Scope 3, in particular, has proven to be an area where large companies can manipulate data to make themselves look better on the environment than they actually are. “For example,” the authors write on page 20 of their 127-page report, “CVS Health Scope 3 emissions are 70-80% higher in 2019 than in 2017, 2018, and 2020, with no clear explanation , which could undermine the meaning of the company’s goal of a 47% reduction in Scope 3 emissions by 2030 compared to 2019.” This is a strategy similar to dodging tax the Trump Organization is accused of, whereby the company allegedly inflated the value of its properties when trying to obtain loans and then deflated the values ​​when paying property taxes.

In this same section, the authors note that Unilever claims emission reductions for its soaps and detergents business by taking credit for more energy-efficient water heating systems for customers who wash their hands. hands with company soap and the use of more renewable electricity. -generation sources to run washing machines that use the company’s detergent.

At least 7 of the 25 companies the research focused on were so selective about emissions that they considered the report concluded they could hide up to 98% of their actual emissions footprint, making their public promises little more than absurd. Other companies have camouflaged “upstream” and “downstream” emissions – upstream emissions being linked to the production of goods and downstream emissions being associated with the consumption of those goods – including energy sales and day-to-day operations of their stores, from easy identification. In some cases, they only mentioned them in the footnotes of their report – and this despite the fact that the vast majority of their carbon emissions come from these sources. Still others sold off parts of their carbon-intensive operations to subsidiaries and then reported lower emissions, even though in reality they had simply shifted emissions from one set of operations to another. .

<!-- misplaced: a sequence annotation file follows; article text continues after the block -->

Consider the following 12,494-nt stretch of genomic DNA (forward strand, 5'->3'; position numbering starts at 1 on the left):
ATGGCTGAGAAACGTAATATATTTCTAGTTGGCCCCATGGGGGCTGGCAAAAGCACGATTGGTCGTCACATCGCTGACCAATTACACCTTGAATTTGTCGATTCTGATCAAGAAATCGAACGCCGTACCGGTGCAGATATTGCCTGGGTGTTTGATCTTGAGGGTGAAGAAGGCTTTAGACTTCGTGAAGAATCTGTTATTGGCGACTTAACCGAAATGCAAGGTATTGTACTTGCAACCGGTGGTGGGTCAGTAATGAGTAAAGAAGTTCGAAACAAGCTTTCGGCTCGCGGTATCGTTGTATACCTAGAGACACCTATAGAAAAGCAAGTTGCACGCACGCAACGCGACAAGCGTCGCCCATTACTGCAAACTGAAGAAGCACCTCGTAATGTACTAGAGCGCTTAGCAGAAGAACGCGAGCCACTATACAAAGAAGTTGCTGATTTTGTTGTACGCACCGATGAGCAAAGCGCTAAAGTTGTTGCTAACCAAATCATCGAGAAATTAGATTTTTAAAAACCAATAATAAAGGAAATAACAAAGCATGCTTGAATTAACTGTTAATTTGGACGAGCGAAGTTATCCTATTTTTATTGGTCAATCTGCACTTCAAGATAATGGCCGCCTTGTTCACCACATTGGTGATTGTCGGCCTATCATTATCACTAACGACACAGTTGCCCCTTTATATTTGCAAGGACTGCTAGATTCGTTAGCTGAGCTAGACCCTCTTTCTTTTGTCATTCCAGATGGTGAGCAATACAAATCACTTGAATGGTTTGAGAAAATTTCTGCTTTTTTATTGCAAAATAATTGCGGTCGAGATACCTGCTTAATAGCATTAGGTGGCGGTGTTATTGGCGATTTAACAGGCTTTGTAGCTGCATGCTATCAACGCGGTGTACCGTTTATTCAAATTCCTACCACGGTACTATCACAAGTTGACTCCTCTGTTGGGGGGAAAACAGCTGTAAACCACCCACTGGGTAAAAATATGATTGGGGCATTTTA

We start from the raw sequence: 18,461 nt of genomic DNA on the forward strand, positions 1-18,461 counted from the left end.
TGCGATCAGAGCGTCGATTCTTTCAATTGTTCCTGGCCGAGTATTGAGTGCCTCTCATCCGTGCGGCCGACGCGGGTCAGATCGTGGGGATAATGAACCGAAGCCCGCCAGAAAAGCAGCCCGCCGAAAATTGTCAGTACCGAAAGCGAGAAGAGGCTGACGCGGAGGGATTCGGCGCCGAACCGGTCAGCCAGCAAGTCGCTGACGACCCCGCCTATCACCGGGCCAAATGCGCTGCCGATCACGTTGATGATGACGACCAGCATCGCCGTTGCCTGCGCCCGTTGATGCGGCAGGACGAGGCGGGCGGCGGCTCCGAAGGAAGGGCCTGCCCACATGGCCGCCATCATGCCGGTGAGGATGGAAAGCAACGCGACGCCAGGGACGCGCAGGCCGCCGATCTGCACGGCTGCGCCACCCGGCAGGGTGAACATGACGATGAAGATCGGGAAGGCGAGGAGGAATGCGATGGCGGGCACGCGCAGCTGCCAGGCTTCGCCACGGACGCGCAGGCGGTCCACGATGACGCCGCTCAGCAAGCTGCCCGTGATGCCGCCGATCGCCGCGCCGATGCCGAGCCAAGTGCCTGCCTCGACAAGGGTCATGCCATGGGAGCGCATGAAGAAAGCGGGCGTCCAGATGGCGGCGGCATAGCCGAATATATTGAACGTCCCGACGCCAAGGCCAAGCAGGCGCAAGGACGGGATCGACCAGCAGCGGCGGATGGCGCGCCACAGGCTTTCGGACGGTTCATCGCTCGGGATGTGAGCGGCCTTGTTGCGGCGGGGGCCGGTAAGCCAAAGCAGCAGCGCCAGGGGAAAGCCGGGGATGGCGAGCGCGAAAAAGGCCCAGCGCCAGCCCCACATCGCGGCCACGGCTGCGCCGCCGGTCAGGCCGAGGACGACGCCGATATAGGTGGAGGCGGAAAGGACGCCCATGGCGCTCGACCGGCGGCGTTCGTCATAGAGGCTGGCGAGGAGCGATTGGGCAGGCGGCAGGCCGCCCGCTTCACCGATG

The embezzlement continues from kingdom to kingdom. In many cases, it seems, the commitment to net zero is accompanied by no specific emission reduction targets on an annual basis, making the pledge little more than a feel-good joke. “12 of the companies with (net) zero emissions targets made no specific commitment to reducing their own emissions in the net zero target year,” the authors write. These included Amazon, which the authors lambasted for committing to net zero but not actually offering “everything [greenhouse gas] emission reduction target. A similar lack of specificity accompanied BMW’s net zero commitment.

Committing to net zero is the easy part. Getting there, and reshaping supply chains to ensure that at all stages of the production and distribution process, greenhouse gases are actually reduced significantly, is the hardest part. The world’s largest companies are perfecting the art of green spinning. But, as this report shows, with catastrophic climate change now a looming reality, it’s high time for them to go beyond the pirouette and ensure their public commitments are met over the next few years. .